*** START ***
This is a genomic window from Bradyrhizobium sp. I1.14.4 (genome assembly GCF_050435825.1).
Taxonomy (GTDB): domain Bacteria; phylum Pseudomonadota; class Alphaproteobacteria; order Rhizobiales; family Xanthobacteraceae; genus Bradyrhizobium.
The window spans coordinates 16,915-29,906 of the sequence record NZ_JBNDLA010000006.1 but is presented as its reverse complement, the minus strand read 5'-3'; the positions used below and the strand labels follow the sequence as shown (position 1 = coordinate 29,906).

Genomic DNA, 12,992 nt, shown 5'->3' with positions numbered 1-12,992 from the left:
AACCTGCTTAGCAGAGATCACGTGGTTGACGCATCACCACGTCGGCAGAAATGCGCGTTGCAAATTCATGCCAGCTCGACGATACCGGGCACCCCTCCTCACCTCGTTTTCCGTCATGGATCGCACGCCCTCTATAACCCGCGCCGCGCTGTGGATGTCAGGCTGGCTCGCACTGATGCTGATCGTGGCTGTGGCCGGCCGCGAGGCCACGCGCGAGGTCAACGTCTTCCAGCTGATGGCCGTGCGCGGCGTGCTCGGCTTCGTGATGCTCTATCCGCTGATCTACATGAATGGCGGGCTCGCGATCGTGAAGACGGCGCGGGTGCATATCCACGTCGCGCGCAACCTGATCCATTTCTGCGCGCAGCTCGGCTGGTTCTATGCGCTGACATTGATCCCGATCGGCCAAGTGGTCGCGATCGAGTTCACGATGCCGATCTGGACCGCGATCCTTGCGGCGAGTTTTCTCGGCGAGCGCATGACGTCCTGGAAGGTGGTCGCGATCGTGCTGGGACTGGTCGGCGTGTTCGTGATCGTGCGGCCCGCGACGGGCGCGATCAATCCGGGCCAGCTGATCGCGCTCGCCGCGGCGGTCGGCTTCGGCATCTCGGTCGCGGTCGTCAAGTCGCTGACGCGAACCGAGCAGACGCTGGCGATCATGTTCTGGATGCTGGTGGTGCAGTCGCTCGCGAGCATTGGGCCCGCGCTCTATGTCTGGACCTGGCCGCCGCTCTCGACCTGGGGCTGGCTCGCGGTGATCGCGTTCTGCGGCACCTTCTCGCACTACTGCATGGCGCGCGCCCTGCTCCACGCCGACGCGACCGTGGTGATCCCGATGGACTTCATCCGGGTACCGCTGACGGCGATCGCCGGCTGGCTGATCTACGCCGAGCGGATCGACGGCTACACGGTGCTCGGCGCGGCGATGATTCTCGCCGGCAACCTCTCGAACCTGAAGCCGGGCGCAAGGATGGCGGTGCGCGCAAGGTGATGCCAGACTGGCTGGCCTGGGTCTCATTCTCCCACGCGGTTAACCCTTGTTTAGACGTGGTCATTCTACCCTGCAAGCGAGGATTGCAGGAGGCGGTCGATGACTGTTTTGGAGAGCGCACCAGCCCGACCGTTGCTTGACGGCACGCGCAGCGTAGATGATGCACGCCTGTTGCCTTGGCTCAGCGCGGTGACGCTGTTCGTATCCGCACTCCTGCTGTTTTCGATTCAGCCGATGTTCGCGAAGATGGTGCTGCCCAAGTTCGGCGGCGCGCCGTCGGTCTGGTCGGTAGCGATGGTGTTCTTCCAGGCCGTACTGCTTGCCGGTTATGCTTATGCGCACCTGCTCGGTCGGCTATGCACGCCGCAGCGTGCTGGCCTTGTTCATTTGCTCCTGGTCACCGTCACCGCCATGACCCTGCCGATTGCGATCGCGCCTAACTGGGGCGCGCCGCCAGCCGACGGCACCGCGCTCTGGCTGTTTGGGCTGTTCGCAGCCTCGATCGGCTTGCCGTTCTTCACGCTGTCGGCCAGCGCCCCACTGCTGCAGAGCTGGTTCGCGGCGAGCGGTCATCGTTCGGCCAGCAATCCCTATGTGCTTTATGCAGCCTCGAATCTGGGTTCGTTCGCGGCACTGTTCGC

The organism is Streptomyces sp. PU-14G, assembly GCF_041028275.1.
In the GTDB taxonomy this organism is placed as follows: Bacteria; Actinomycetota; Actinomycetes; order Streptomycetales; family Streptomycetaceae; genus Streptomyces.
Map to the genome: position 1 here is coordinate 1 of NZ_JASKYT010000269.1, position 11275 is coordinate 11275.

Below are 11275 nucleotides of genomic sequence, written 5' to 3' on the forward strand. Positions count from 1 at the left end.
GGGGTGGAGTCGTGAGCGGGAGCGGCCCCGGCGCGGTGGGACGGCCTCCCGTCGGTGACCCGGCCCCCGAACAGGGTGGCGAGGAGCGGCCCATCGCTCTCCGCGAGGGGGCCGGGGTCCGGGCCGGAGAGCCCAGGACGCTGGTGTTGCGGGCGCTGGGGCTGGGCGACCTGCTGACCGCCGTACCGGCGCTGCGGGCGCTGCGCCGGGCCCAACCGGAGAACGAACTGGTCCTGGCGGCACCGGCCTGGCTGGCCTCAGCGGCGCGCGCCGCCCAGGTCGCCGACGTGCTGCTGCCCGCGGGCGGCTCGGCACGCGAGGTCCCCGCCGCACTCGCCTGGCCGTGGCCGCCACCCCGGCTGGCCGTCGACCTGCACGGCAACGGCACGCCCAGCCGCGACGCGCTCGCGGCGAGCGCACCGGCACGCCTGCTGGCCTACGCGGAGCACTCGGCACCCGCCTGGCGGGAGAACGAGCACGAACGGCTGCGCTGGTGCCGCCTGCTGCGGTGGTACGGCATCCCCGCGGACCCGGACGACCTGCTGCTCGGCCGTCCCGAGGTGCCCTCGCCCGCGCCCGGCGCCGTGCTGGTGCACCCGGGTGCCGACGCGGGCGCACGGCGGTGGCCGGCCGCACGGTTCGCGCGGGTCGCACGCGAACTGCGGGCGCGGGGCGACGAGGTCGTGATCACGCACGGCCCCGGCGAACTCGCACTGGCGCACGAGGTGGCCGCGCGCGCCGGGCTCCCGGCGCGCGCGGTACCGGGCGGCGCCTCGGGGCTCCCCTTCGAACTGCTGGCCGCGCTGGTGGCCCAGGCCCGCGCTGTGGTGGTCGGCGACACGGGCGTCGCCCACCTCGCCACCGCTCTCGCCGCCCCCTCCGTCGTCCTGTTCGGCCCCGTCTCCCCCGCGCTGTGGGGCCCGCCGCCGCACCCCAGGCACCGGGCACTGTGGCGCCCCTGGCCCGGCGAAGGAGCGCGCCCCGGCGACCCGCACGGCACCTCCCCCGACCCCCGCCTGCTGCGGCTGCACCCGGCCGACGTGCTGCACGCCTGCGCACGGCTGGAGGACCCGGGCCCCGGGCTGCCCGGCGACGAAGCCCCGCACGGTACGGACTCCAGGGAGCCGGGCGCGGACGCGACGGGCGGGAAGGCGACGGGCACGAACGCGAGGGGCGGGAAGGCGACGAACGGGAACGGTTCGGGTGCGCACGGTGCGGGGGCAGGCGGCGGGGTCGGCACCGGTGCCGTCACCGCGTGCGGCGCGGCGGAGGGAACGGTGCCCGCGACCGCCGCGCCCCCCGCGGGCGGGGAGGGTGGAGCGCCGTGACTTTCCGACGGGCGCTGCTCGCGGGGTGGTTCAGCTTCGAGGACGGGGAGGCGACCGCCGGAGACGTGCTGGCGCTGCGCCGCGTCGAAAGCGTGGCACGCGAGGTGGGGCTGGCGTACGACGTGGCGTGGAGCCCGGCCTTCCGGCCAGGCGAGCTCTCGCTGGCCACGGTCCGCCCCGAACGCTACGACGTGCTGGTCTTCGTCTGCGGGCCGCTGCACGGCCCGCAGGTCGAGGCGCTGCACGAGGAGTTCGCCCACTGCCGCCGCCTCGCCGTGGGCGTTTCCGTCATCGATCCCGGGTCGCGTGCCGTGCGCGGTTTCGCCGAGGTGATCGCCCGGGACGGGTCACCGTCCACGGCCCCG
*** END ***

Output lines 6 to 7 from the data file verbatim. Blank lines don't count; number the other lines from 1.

The organism is Streptomyces sp. PU-14G, assembly GCF_041028275.1.
In the GTDB taxonomy this organism is placed as follows: Bacteria; Actinomycetota; Actinomycetes; order Streptomycetales; family Streptomycetaceae; genus Streptomyces.